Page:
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Stock market today: Global shares mostly higher after calm day on Wall St

Stock market today: Global shares mostly higher after calm day on Wall St

Wall Street leaned toward small losses early Wednesday, coming off a four-day winning streak that’s been driven broadly by better-than-expected earnings reports from U.S. companies.

Oil prices continued their recent slide and the Japanese yen weakened further against the dollar.

Futures for the S&P 500 slid 0.2% before the bell, while futures for the Dow Jones Industrial Average ticked down less than 0.1%.

Uber tumbled 7.4% after it surprised investors with a 32 cents-per-share loss in its most recent quarter and fewer gross bookings than Wall Street expected. A day earlier, Uber rival Lyft reported better sales and profit than analysts were projecting, boosting its shares 5.6% after hours.

Reddit jumped 11% in premarket after the online message board posted a smaller loss than expected as its revenue grew nearly 50% from the previous quarter on record traffic to its site.

Markets have steadied after Federal Reserve Chair Jerome Powell said the central bank remains closer to cutting its main interest rate than hiking it, despite a string of stubbornly high readings on inflation this year. A cooler-than-expected jobs report on Friday suggested the U.S. economy could pull off the balancing act of staying solid enough to avoid a bad recession without being so strong that it keeps inflation too high.

Elsewhere, in Europe at midday Germany’s DAX rose 0.4% and the CAC 40 in Paris jumped 0.9%. Britain’s FTSE 100 gained 0.3%.

In Asian trading, Tokyo’s Nikkei 225 lost 1.6% to 38,202.37.

Nintendo Co.’s share price sank 5.4% after the company’s forecasts disappointed investors and it announced that news of a successor product to its popular Switch device will be made by March 2025.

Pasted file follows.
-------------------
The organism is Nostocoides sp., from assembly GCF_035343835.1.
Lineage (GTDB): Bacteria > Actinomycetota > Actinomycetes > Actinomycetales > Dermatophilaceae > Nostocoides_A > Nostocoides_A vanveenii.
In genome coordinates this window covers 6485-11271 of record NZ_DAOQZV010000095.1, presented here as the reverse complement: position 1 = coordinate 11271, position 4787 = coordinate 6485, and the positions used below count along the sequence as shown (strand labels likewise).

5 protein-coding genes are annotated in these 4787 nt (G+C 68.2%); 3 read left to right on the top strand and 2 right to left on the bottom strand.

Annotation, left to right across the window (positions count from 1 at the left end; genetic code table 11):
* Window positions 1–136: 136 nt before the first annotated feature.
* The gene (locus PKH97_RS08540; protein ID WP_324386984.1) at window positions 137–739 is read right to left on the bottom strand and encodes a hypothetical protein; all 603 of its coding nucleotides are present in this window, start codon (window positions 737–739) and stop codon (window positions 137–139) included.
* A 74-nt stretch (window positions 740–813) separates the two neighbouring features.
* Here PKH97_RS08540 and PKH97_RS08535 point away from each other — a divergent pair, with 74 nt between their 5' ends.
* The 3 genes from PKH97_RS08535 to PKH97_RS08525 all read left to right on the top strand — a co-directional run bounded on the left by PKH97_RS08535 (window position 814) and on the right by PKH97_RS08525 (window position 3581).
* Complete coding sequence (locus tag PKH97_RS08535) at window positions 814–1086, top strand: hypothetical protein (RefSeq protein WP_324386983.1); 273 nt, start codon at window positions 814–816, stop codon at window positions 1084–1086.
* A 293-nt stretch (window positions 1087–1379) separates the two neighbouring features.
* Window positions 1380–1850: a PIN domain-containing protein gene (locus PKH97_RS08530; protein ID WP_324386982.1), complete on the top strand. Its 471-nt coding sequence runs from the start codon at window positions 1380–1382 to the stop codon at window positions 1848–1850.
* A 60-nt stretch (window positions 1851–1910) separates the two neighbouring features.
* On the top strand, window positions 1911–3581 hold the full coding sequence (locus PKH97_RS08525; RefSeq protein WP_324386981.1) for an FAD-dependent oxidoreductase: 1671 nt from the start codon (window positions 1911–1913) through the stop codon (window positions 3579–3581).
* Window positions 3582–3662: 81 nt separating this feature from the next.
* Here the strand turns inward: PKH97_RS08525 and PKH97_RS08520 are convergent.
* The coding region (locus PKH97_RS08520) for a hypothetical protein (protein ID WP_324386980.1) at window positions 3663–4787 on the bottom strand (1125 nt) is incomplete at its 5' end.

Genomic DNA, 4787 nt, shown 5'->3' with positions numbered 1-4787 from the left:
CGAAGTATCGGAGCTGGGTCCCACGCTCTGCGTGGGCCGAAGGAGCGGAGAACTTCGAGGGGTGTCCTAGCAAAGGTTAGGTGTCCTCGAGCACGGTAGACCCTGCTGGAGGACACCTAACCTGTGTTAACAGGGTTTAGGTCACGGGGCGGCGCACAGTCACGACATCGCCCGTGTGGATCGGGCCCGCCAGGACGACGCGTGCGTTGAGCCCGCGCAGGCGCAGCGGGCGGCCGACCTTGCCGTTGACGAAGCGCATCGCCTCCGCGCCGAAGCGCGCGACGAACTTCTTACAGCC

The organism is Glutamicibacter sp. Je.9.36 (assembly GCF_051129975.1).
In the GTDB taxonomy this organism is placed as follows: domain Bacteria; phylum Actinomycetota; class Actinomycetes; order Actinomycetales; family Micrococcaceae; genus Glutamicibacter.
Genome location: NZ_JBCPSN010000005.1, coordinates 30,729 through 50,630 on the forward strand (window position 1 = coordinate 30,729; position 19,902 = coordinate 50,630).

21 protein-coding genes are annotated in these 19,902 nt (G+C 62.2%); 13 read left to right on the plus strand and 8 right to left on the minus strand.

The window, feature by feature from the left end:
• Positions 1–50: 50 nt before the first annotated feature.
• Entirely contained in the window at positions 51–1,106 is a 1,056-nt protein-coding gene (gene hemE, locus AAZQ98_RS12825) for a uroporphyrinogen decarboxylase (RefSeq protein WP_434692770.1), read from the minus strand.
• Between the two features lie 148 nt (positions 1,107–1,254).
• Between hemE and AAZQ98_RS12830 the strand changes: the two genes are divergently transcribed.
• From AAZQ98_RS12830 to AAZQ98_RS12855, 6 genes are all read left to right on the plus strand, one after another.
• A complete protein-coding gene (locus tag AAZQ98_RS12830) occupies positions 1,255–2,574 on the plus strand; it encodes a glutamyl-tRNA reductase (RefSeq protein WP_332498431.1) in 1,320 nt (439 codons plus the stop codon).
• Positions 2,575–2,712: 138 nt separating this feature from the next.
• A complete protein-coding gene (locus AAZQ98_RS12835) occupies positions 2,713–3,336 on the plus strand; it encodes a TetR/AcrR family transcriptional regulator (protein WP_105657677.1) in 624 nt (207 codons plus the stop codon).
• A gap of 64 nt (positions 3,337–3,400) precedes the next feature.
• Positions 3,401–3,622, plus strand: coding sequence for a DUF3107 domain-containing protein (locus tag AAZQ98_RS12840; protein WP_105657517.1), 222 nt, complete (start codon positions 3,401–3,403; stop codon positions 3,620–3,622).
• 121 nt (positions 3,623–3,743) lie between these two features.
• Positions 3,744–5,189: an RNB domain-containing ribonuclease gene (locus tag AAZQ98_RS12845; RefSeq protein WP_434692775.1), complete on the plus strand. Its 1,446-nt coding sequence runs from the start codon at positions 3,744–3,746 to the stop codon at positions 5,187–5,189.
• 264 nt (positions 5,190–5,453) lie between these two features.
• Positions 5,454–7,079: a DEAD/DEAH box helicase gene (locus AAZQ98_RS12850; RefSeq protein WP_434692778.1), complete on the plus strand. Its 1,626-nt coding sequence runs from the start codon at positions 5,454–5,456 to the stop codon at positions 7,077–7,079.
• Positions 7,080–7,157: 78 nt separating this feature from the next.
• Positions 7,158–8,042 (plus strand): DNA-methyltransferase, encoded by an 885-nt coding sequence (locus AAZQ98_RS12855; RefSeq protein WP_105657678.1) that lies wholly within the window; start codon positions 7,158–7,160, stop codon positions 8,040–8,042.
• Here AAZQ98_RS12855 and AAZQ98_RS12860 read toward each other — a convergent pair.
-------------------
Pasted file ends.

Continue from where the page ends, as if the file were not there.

Sony Corp. shed 5% amid speculation over a potential buyout of Paramount Global by Sony Pictures and the private equity firm Apollo Global Management.

Market players are watching to see how authorities react to the yen’s persisting weakness against the U.S. dollar.

The dollar rose to 155.44 Japanese yen from 154.50 yen. Japanese officials have expressed concern after the yen’s value slipped to 160.25 per dollar in recent days, prompting the Ministry of Finance to intervene.

“Exchange-rate moves could have a big impact on the economy and prices, so there’s a chance we may need to respond with monetary policy,” Kazuo Ueda, governor of the Bank of Japan, told lawmakers on Wednesday.

A weak yen helps the profits of Japanese companies that earn much of their revenue overseas, but fluctuations in rates can upend planning and the yen’s weakness has severely eroded the purchasing power of both households and businesses, pushing up costs of imports of food and energy, among other things.

Elsewhere in Asia, Hong Kong’s Hang Seng index shed 0.8% to 18,331.76 and the Shanghai Composite index gave up 0.6%, falling to 3,128.48.

Australia’s S&P/ASX 200 edged 0.1% higher to 7,804.50, while the Kospi in South Korea rose 0.4% to 2,745.05.

Taiwan’s Taiex gained 0.2%.

In other trading, U.S. benchmark crude oil fell $1 to $77.38 per barrel in electronic trading on the New York Mercantile Exchange. It lost 10 cents on Tuesday to $78.38 per barrel.

U.S. crude prices have fallen 10% in the past month but remain about $8 per barrel higher than they were when the year began.

Brent crude oil, the international standard, declined $1.01 cents to $82.15 per barrel.

The euro dropped to $1.0747 from $1.0755.

On Tuesday, the S&P 500 edged 0.1% higher in a quiet day following three straight leaps for the index of at least 0.9%.

The Dow Jones Industrial Average added 0.1% and the Nasdaq composite slipped 0.1%.

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